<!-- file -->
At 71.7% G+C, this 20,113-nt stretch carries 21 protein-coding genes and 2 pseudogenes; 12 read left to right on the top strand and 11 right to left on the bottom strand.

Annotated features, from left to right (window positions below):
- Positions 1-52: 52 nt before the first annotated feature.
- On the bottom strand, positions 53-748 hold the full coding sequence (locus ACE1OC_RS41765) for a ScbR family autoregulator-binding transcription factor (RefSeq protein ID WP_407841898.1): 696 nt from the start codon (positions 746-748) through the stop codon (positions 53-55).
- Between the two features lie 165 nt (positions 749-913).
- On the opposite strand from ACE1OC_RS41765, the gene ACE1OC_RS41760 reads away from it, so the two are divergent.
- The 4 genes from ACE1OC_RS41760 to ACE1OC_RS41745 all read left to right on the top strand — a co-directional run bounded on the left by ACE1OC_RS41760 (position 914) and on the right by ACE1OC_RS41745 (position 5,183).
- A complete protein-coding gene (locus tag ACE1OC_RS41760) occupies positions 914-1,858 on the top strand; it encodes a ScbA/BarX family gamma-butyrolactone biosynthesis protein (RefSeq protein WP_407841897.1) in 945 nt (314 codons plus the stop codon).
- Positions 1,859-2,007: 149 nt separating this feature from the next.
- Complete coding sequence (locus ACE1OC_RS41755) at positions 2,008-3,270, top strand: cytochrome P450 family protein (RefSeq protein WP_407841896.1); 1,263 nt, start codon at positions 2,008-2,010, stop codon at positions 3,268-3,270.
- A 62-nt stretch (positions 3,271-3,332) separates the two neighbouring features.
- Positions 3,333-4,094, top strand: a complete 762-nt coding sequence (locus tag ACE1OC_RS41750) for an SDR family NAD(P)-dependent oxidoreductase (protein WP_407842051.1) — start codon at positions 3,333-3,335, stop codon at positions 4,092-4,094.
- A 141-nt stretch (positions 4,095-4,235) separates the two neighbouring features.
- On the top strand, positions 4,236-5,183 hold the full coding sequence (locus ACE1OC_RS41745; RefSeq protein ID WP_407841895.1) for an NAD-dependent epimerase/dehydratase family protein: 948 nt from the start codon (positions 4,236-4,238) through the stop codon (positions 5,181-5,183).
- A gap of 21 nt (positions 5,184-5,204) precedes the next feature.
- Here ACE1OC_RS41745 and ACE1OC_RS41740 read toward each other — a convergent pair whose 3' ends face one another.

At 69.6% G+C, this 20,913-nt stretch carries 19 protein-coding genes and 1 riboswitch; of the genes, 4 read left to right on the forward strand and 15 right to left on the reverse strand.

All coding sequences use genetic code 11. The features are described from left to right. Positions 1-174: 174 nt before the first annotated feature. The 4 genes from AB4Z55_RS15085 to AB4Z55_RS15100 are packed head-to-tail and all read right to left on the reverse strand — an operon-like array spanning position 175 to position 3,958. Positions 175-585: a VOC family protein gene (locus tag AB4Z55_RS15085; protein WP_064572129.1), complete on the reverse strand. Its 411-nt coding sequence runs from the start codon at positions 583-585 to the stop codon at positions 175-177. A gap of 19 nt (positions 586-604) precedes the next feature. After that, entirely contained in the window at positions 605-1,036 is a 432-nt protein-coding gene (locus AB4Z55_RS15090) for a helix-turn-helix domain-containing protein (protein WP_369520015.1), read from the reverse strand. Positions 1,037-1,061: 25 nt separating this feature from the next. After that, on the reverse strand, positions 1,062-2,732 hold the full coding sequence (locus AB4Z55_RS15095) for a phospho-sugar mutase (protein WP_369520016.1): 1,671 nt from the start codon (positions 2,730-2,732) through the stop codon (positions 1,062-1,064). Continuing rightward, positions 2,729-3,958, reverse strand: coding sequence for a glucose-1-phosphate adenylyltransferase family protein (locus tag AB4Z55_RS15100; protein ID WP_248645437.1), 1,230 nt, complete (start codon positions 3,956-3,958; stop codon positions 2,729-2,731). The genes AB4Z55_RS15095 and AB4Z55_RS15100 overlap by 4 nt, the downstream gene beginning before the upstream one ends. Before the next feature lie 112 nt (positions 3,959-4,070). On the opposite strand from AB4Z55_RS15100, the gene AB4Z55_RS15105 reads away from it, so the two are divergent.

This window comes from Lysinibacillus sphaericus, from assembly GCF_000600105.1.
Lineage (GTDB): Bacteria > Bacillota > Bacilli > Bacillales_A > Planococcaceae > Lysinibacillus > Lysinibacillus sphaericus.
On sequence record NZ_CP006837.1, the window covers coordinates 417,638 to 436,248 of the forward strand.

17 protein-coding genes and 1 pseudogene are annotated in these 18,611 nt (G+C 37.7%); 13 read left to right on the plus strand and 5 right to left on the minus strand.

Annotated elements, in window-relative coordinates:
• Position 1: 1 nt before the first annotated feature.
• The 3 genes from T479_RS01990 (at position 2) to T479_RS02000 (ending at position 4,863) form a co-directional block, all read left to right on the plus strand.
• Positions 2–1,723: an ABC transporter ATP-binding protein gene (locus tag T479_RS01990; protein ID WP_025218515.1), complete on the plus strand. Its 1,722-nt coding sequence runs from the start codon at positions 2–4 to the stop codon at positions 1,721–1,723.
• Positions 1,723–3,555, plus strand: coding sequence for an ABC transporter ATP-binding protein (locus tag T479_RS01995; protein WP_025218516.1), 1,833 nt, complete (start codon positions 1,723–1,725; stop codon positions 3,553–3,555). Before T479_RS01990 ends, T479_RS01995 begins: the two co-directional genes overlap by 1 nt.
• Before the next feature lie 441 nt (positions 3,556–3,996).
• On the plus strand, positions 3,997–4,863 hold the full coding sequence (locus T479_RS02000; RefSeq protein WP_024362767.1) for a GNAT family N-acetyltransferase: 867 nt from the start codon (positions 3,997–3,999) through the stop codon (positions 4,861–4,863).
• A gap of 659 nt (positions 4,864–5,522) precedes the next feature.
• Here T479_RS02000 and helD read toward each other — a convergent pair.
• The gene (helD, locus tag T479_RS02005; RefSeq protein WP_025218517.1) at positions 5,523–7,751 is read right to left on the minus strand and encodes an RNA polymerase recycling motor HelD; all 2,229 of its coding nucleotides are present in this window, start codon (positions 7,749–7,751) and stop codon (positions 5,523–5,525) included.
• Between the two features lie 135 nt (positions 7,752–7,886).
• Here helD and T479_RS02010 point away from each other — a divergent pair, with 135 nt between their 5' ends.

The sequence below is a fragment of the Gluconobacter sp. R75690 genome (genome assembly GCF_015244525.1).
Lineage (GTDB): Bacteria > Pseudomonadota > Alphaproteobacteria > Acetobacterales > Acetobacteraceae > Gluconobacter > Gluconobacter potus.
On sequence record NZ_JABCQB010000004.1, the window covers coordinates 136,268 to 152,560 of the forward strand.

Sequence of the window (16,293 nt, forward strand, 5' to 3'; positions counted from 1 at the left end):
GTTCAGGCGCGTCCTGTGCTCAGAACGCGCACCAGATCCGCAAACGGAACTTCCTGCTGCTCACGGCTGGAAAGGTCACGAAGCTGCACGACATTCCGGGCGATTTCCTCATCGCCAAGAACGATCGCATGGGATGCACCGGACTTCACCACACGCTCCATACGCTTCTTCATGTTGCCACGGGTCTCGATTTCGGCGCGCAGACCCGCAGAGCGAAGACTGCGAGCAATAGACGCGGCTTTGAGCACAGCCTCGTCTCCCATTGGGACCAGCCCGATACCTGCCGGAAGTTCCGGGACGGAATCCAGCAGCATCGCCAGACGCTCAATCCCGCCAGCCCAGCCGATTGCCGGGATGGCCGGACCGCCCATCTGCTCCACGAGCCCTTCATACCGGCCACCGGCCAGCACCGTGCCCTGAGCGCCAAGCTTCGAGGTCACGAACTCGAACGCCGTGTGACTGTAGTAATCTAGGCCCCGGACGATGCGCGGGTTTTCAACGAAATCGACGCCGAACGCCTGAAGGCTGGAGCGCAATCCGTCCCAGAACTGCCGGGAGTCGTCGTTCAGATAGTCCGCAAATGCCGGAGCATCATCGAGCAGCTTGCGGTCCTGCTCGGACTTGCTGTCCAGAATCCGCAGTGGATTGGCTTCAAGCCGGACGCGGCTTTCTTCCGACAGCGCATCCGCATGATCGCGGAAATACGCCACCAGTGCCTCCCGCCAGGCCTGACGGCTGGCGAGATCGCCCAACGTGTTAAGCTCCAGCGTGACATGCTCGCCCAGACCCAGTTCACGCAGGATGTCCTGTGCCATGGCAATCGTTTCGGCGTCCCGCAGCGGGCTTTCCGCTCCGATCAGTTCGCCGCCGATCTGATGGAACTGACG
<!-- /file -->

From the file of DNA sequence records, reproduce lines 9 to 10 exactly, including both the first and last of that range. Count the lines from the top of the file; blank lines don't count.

- Positions 1,859-2,007: 149 nt separating this feature from the next.
- Complete coding sequence (locus ACE1OC_RS41755) at positions 2,008-3,270, top strand: cytochrome P450 family protein (RefSeq protein WP_407841896.1); 1,263 nt, start codon at positions 2,008-2,010, stop codon at positions 3,268-3,270.